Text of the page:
City's loss is county's gain as teacher returns to classroom

Jeffrey Hogan faces fifth-graders

January 14, 2004|By Michael Ollove | Michael Ollove,SUN STAFF

Schoolteacher Jeffrey Hogan returns to the classroom today.

It won't be in Baltimore City.

Hogan will be introduced to his new class of fifth-graders at Sandy Plains Elementary School. Near Dundalk. In Baltimore County.

Hogan was offered that job one week ago today, and he accepted it. Two days later, a Baltimore City school official called Hogan and offered to reinstate him as a city schoolteacher, thereby reversing Hogan's October dismissal.

It was too late.

What it all means is that Govans Elementary School, the city school where Hogan taught first-graders for more than four years, unnecessarily lost a prized first-grade teacher. A system with deficiencies everywhere you look had manufactured a way to rid itself of one of the things that was working.

"The system just ignored something the whole country is crying for, competent teachers, teachers who care, teachers who will go the extra mile," said Wesley Aydlett, who saw his granddaughter Jasmine blossom in Hogan's first-grade class at Govans last year. "I just feel betrayed by the city, the school board, and the mayor because they couldn't take the time to take care of this situation ... They just let one of our best assets go away. I am disgusted."

Hogan's tangled story was detailed in The Sun last month. Although a former "teacher of the year" at Govans and much admired by parents, children and colleagues, the city fired him in October claiming that his certification was not in order.

Hogan, 30, had been certified by New York state, which has a reciprocal arrangement with the state of Maryland. Through his own inadvertence and apparently faulty advice from the city, Hogan never transformed his New York certification into Maryland certification, as he was entitled to do. That left him vulnerable when the city schools, in the midst of a budgetary catastrophe, decided in October that one way to cut expenses was to fire about 80 teachers with inadequate certification.

Hogan's last day on the payroll was in early November, but he thought his sudden departure would be too upsetting to his young students. So, he continued to teach his Govans class deep into December. He left shortly before the Christmas vacation and began searching for a new teaching job.

In response to The Sun's inquiries, in December, city school officials promised to review Hogan's case, especially in light of comments by John Smeallie, head of state certification, that Hogan appeared to meet all the qualifications for his Maryland certification. After publication of the story on Dec. 22, Edie House, a spokeswoman for the city schools, said that at least one school commissioner inquired into what could be done to retain Hogan.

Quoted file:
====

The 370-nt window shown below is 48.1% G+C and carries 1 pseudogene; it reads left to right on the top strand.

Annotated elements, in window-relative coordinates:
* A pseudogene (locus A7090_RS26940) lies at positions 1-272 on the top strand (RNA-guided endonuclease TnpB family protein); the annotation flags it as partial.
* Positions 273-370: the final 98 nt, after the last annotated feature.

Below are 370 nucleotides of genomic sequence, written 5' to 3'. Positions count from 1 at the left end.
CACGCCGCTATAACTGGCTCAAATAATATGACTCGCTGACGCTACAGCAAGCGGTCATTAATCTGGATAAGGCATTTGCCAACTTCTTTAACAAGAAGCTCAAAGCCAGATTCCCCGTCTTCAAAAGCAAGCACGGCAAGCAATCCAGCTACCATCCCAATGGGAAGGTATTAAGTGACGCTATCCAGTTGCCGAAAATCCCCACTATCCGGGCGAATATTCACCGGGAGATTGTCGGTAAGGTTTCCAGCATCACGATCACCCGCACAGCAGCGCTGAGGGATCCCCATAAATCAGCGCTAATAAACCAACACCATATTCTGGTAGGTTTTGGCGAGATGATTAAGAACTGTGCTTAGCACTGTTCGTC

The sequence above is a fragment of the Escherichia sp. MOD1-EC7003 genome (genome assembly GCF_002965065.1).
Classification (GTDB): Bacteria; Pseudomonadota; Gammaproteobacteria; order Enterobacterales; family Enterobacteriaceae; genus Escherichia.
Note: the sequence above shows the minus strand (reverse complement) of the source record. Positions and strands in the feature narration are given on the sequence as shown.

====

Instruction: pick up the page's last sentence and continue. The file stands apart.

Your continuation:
Late call

But Hogan did not hear from the city until last Friday when he was called by Bill Boden, acting head of the office of human relations. Upon hearing that the county was satisfied with Hogan's certification, Boden said he offered to rehire Hogan, although not necessarily for the same Govans class.

Boden, who only began the job shortly before Christmas, could not explain why it had taken so long to contact Hogan. Baltimore County interviewed Hogan one day last week and hired him the next. By contrast, the city allowed three weeks to pass after agreeing to review his situation. By the time school officials decided to reverse themselves, they were two days too late.

Having been without a paycheck since early November and with no word from the city, Hogan took the Baltimore County job. (He had also been offered a teaching job by Fairfax County, Va.)

All along, Hogan had said that he strongly desired to return to his first graders at Govans. By the time Boden called, Hogan had soured on the idea of teaching anywhere in the city other than Govans. "I spent my life savings to teach those kids, and they were worth it," Hogan said, "but now it's time to move on. I wouldn't go back to Baltimore City except for them. Why would I go to a different school?"

In their conversation, Boden apologized to Hogan. "Whatever happened, we lost a good teacher, and I think that's something to be sorry about," Boden later said.

"I accepted his apology but it's very late," Hogan said.

Sandy Plains, like Govans, serves a lower-income population with all its attendant problems. But Hogan prefers to work in such schools because he feels he can make a bigger difference there. Through an approach that was unceasingly gentle and encouraging, Hogan showed a knack at Govans of turning around kids who had frustrated other teachers.

No doubt, those skills will be tested again at Sandy Plains, but he will also immediately confront a situation there that will require especial deft and sensitivity. The job was open because of a tragic circumstance. On Dec. 19, the day after his 43rd birthday, a popular Sandy Plains teacher named Robert Ciaccio suffered an aneurysm. He died a week later.

Empathy needed

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